quarta-feira, 19 de março de 2014

The Big Bang theory developed from observations of the structure of the universe and from theoretical considerations. In 1912 Vesto Slipher measured the first Doppler shift of a "spiral nebula" (spiral nebula is the obsolete term for spiral galaxies), and soon discovered that almost all such nebulae were receding from Earth. He did not grasp the cosmological implications of this fact, and indeed at the time it was highly controversial whether or not these nebulae were "island universes" outside our Milky Way.[43][44] Ten years later, Alexander Friedmann, a Russian cosmologist and mathematician, derived the Friedmann equations from Albert Einstein's equations of general relativity, showing that the universe might be expanding in contrast to the static universe model advocated by Einstein at that time.[45] In 1924 Edwin Hubble's measurement of the great distance to the nearest spiral nebulae showed that these systems were indeed other galaxies. Independently deriving Friedmann's equations in 1927, Georges Lemaître, a Belgian physicist and Roman Catholic priest, proposed that the inferred recession of the nebulae was due to the expansion of the universe.[46]
In 1931 Lemaître went further and suggested that the evident expansion of the universe, if projected back in time, meant that the further in the past the smaller the universe was, until at some finite time in the past all the mass of the universe was concentrated into a single point, a "primeval atom" where and when the fabric of time and space came into existence.[47]
Starting in 1924, Hubble painstakingly developed a series of distance indicators, the forerunner of the cosmic distance ladder, using the 100-inch (2,500 mm) Hooker telescope at Mount Wilson Observatory. This allowed him to estimate distances to galaxies whose redshifts had already been measured, mostly by Slipher. In 1929 Hubble discovered a correlation between distance and recession velocity—now known as Hubble's law.[15][48] Lemaître had already shown that this was expected, given the Cosmological Principle.[34]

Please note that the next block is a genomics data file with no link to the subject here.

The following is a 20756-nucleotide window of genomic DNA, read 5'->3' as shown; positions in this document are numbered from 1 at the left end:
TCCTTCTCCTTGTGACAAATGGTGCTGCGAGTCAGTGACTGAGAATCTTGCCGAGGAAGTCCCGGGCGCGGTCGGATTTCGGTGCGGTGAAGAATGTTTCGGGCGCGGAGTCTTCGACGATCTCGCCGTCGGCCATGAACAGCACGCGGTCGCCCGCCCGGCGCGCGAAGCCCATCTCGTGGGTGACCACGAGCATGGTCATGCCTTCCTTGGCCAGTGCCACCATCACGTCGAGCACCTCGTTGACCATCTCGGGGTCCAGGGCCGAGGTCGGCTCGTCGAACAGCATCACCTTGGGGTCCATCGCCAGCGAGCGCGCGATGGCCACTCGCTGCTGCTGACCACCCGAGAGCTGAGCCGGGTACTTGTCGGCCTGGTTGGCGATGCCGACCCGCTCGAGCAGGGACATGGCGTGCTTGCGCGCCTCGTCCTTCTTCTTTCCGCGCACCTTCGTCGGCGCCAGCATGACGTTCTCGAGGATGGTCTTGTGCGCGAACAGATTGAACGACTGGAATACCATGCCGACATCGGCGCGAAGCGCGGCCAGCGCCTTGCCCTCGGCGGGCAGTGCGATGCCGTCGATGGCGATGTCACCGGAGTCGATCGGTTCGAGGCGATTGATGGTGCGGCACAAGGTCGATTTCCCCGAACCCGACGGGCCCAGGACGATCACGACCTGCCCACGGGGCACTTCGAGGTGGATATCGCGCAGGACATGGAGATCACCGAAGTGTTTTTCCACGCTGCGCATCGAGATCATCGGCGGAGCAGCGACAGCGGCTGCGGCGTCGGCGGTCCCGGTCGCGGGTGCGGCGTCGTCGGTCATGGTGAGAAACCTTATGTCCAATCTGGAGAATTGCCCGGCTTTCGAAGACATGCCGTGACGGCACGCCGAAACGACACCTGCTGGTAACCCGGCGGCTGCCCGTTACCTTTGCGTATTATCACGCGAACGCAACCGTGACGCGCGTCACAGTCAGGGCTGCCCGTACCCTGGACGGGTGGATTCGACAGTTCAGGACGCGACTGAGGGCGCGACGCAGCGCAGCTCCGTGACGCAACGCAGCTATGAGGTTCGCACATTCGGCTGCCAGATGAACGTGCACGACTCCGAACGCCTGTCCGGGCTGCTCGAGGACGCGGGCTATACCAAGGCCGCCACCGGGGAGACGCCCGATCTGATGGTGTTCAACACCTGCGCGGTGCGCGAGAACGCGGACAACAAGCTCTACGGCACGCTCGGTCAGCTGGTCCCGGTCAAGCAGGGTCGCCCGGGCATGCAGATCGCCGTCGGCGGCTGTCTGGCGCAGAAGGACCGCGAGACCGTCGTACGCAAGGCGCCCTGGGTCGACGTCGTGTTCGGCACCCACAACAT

In the 1920s and 1930s almost every major cosmologist preferred an eternal steady state universe, and several complained that the beginning of time implied by the Big Bang imported religious concepts into physics; this objection was later repeated by supporters of the steady state theory.[49] This perception was enhanced by the fact that the originator of the Big Bang theory, Monsignor Georges Lemaître, was a Roman Catholic priest.[50] Arthur Eddington agreed with Aristotle that the universe did not have a beginning in time, viz., that matter is eternal. A beginning in time was "repugnant" to him.[51][52] Lemaître, however, thought that
If the world has begun with a single quantum, the notions of space and time would altogether fail to have any meaning at the beginning; they would only begin to have a sensible meaning when the original quantum had been divided into a sufficient number of quanta. If this suggestion is correct, the beginning of the world happened a little before the beginning of space and time.[53]
During the 1930s other ideas were proposed as non-standard cosmologies to explain Hubble's observations, including the Milne model,[54] the oscillatory universe (originally suggested by Friedmann, but advocated by Albert Einstein and Richard Tolman)[55] and Fritz Zwicky's tired light hypothesis.[56]